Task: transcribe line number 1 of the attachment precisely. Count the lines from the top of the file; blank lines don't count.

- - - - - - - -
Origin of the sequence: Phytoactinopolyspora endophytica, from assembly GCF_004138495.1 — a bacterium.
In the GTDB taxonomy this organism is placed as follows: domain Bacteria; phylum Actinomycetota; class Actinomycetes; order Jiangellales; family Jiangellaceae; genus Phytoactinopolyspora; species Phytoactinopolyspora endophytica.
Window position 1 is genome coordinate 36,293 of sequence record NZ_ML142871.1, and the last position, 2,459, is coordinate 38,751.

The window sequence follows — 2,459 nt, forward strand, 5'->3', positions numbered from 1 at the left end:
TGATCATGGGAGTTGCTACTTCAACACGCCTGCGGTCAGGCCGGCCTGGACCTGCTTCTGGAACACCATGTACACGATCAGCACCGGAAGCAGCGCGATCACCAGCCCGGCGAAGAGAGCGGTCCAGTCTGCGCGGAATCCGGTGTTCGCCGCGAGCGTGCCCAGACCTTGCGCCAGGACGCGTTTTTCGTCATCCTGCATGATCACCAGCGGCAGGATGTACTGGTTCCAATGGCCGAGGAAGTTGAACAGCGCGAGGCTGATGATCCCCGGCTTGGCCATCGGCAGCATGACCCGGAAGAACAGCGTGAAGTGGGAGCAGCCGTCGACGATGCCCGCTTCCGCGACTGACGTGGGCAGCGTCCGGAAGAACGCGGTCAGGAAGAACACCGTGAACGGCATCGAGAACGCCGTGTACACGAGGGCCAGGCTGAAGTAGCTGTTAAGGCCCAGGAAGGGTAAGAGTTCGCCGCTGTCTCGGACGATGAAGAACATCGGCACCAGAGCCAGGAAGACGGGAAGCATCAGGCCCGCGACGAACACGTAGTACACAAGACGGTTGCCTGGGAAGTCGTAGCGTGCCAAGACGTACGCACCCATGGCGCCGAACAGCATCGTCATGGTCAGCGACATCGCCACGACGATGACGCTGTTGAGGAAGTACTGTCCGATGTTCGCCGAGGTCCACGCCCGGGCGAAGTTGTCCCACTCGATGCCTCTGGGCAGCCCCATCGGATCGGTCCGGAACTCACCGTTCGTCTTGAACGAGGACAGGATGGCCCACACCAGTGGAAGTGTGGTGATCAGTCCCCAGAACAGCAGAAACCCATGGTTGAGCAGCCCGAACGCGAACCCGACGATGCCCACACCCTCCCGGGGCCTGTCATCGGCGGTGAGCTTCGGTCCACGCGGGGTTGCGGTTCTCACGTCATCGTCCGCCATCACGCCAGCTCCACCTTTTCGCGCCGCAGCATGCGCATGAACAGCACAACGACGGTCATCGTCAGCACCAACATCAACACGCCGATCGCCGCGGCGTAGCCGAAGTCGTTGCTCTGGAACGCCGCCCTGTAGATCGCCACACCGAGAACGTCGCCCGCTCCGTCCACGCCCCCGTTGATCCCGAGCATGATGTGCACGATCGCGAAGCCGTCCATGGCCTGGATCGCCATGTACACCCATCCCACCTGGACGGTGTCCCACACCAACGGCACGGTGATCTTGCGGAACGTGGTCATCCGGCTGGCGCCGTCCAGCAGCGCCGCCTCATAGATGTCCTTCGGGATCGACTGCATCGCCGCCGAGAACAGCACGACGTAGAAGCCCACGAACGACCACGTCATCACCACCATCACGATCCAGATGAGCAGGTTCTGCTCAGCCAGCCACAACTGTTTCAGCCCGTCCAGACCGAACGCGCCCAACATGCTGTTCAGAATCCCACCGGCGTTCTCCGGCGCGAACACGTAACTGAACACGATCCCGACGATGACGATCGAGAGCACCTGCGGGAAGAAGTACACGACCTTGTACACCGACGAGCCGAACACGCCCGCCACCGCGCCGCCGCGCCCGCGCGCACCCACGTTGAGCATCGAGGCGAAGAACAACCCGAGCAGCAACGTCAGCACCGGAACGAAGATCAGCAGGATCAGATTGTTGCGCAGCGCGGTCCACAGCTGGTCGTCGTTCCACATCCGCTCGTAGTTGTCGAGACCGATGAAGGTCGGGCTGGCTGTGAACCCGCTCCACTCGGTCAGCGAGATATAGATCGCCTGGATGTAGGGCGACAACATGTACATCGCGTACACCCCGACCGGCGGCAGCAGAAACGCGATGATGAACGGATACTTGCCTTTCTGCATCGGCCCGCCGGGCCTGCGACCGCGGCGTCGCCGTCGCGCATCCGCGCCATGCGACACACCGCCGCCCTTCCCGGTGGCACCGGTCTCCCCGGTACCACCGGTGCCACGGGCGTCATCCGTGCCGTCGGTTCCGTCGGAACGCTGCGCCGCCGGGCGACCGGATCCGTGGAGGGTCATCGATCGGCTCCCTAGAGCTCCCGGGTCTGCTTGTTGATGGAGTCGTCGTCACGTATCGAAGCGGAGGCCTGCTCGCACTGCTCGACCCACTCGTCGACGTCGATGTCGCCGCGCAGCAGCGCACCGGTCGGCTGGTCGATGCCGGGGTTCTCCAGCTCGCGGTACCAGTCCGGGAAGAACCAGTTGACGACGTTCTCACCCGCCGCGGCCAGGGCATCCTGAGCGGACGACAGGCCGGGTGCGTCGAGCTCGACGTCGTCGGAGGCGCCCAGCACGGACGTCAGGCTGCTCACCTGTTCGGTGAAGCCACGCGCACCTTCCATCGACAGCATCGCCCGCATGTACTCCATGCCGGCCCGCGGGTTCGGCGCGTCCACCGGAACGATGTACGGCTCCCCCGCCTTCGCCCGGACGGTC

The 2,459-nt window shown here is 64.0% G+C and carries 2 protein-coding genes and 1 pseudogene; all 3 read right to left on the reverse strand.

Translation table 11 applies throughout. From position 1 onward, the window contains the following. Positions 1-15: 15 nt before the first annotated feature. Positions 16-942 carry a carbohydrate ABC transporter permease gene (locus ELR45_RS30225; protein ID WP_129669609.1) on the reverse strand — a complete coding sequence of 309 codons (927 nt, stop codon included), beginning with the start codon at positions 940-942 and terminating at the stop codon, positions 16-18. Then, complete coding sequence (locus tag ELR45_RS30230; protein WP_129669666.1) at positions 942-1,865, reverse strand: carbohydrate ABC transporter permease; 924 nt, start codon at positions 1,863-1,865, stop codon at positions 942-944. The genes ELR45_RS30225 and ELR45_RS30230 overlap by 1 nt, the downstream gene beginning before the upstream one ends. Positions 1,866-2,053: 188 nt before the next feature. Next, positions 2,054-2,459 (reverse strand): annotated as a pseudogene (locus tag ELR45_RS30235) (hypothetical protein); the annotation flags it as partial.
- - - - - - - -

Origin of the sequence: Phytoactinopolyspora endophytica, from assembly GCF_004138495.1 — a bacterium.